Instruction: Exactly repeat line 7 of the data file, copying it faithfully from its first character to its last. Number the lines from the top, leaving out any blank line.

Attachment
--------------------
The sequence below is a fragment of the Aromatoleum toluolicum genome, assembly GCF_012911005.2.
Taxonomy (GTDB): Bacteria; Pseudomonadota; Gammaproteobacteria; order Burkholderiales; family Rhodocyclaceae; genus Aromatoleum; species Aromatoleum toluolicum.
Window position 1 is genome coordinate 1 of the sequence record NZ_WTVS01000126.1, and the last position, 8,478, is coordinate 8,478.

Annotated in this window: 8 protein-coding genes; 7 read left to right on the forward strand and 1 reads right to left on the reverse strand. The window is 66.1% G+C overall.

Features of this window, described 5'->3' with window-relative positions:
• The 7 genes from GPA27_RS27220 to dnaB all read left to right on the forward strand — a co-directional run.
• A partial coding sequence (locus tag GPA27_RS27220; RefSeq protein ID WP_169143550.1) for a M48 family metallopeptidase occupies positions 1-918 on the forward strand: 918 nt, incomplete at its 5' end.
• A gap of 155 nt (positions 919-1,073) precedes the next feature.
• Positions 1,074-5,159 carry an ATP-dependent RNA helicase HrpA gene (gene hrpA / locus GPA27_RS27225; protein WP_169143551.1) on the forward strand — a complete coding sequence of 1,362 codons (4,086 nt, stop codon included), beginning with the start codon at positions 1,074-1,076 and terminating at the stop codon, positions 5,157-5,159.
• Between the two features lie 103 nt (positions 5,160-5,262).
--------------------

• A partial coding sequence (locus tag GPA27_RS27220; RefSeq protein ID WP_169143550.1) for a M48 family metallopeptidase occupies positions 1-918 on the forward strand: 918 nt, incomplete at its 5' end.